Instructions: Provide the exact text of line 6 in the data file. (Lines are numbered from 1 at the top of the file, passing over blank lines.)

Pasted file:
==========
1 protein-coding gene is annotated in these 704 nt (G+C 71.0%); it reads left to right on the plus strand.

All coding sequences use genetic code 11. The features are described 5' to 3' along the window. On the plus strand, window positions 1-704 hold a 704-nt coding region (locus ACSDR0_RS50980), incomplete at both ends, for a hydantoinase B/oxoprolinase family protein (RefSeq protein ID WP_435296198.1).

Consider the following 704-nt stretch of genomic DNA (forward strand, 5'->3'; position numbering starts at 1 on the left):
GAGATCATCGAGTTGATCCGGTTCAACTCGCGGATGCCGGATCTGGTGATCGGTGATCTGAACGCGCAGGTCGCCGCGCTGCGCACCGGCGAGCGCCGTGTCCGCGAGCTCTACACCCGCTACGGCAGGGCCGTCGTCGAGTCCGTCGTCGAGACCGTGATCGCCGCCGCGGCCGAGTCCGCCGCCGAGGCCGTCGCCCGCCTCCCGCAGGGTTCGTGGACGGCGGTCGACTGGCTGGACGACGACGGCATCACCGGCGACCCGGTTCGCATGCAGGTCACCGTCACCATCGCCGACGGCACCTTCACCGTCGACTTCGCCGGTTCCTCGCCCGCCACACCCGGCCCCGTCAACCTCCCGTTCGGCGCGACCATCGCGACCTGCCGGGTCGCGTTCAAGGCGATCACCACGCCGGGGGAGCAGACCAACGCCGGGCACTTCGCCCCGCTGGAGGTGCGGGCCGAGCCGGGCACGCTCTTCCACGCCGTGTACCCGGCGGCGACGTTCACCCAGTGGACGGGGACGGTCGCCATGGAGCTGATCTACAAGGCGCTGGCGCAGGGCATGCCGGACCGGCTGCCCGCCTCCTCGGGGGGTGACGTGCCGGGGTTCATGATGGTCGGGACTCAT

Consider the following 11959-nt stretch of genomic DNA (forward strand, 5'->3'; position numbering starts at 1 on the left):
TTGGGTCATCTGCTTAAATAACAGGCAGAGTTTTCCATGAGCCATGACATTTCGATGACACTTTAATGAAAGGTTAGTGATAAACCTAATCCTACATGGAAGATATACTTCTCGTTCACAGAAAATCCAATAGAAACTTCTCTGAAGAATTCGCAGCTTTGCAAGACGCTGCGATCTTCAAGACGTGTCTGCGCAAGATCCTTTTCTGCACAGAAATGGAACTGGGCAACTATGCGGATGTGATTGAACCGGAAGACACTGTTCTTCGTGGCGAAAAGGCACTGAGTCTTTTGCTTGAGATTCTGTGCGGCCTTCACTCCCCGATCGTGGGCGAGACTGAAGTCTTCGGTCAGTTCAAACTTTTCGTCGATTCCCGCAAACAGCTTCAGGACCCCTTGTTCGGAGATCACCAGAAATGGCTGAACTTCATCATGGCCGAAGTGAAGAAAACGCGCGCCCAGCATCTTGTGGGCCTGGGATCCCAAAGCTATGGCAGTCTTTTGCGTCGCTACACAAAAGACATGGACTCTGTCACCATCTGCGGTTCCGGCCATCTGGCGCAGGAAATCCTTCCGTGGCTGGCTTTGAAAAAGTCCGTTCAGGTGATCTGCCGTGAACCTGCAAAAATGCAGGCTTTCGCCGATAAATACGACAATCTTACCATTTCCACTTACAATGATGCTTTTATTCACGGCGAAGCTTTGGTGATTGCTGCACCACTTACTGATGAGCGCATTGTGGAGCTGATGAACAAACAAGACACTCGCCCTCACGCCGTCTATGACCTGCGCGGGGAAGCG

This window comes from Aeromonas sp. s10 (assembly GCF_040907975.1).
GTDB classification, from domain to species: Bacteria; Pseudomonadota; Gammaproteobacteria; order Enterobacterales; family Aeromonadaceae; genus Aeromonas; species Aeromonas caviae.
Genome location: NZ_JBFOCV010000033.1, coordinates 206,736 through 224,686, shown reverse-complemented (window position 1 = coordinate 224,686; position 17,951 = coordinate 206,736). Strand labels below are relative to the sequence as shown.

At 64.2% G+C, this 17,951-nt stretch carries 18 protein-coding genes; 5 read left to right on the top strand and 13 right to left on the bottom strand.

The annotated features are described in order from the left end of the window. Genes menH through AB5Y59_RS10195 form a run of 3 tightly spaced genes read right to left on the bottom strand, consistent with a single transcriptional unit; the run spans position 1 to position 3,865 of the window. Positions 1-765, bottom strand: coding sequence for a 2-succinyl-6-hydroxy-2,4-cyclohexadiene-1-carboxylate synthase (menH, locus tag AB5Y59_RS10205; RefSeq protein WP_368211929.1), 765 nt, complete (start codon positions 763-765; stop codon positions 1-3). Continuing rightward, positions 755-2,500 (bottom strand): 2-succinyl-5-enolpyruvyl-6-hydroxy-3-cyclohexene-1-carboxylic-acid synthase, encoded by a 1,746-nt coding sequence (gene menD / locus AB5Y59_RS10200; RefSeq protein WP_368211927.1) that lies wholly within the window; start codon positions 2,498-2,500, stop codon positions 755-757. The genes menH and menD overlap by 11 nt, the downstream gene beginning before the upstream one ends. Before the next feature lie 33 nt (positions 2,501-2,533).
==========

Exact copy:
TTGGGTCATCTGCTTAAATAACAGGCAGAGTTTTCCATGAGCCATGACATTTCGATGACACTTTAATGAAAGGTTAGTGATAAACCTAATCCTACATGGAAGATATACTTCTCGTTCACAGAAAATCCAATAGAAACTTCTCTGAAGAATTCGCAGCTTTGCAAGACGCTGCGATCTTCAAGACGTGTCTGCGCAAGATCCTTTTCTGCACAGAAATGGAACTGGGCAACTATGCGGATGTGATTGAACCGGAAGACACTGTTCTTCGTGGCGAAAAGGCACTGAGTCTTTTGCTTGAGATTCTGTGCGGCCTTCACTCCCCGATCGTGGGCGAGACTGAAGTCTTCGGTCAGTTCAAACTTTTCGTCGATTCCCGCAAACAGCTTCAGGACCCCTTGTTCGGAGATCACCAGAAATGGCTGAACTTCATCATGGCCGAAGTGAAGAAAACGCGCGCCCAGCATCTTGTGGGCCTGGGATCCCAAAGCTATGGCAGTCTTTTGCGTCGCTACACAAAAGACATGGACTCTGTCACCATCTGCGGTTCCGGCCATCTGGCGCAGGAAATCCTTCCGTGGCTGGCTTTGAAAAAGTCCGTTCAGGTGATCTGCCGTGAACCTGCAAAAATGCAGGCTTTCGCCGATAAATACGACAATCTTACCATTTCCACTTACAATGATGCTTTTATTCACGGCGAAGCTTTGGTGATTGCTGCACCACTTACTGATGAGCGCATTGTGGAGCTGATGAACAAACAAGACACTCGCCCTCACGCCGTCTATGACCTGCGCGGGGAAGCG